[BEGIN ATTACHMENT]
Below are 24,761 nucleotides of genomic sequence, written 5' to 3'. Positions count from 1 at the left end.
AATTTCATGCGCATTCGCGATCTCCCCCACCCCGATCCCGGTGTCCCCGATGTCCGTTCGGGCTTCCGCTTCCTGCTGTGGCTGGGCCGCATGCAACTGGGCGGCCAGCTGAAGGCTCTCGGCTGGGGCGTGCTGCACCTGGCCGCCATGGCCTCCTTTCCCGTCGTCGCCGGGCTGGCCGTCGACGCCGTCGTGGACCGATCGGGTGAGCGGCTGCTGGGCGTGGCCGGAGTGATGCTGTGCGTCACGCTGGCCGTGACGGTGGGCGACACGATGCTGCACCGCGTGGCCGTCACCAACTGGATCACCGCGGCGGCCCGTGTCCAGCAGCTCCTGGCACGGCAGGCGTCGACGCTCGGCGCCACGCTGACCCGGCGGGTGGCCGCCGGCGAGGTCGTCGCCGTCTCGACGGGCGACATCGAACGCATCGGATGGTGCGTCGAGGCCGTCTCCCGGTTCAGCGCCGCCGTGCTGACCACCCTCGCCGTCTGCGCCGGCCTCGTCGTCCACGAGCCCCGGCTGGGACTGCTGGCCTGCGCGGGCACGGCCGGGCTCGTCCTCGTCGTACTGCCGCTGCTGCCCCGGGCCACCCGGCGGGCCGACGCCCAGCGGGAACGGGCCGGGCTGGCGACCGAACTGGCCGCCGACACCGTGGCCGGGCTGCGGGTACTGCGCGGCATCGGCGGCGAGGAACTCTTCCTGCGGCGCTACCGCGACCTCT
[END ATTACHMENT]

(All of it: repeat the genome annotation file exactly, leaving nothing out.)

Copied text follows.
Below are 24,761 nucleotides of genomic sequence, written 5' to 3'. Positions count from 1 at the left end.
AATTTCATGCGCATTCGCGATCTCCCCCACCCCGATCCCGGTGTCCCCGATGTCCGTTCGGGCTTCCGCTTCCTGCTGTGGCTGGGCCGCATGCAACTGGGCGGCCAGCTGAAGGCTCTCGGCTGGGGCGTGCTGCACCTGGCCGCCATGGCCTCCTTTCCCGTCGTCGCCGGGCTGGCCGTCGACGCCGTCGTGGACCGATCGGGTGAGCGGCTGCTGGGCGTGGCCGGAGTGATGCTGTGCGTCACGCTGGCCGTGACGGTGGGCGACACGATGCTGCACCGCGTGGCCGTCACCAACTGGATCACCGCGGCGGCCCGTGTCCAGCAGCTCCTGGCACGGCAGGCGTCGACGCTCGGCGCCACGCTGACCCGGCGGGTGGCCGCCGGCGAGGTCGTCGCCGTCTCGACGGGCGACATCGAACGCATCGGATGGTGCGTCGAGGCCGTCTCCCGGTTCAGCGCCGCCGTGCTGACCACCCTCGCCGTCTGCGCCGGCCTCGTCGTCCACGAGCCCCGGCTGGGACTGCTGGCCTGCGCGGGCACGGCCGGGCTCGTCCTCGTCGTACTGCCGCTGCTGCCCCGGGCCACCCGGCGGGCCGACGCCCAGCGGGAACGGGCCGGGCTGGCGACCGAACTGGCCGCCGACACCGTGGCCGGGCTGCGGGTACTGCGCGGCATCGGCGGCGAGGAACTCTTCCTGCGGCGCTACCGCGACCTCT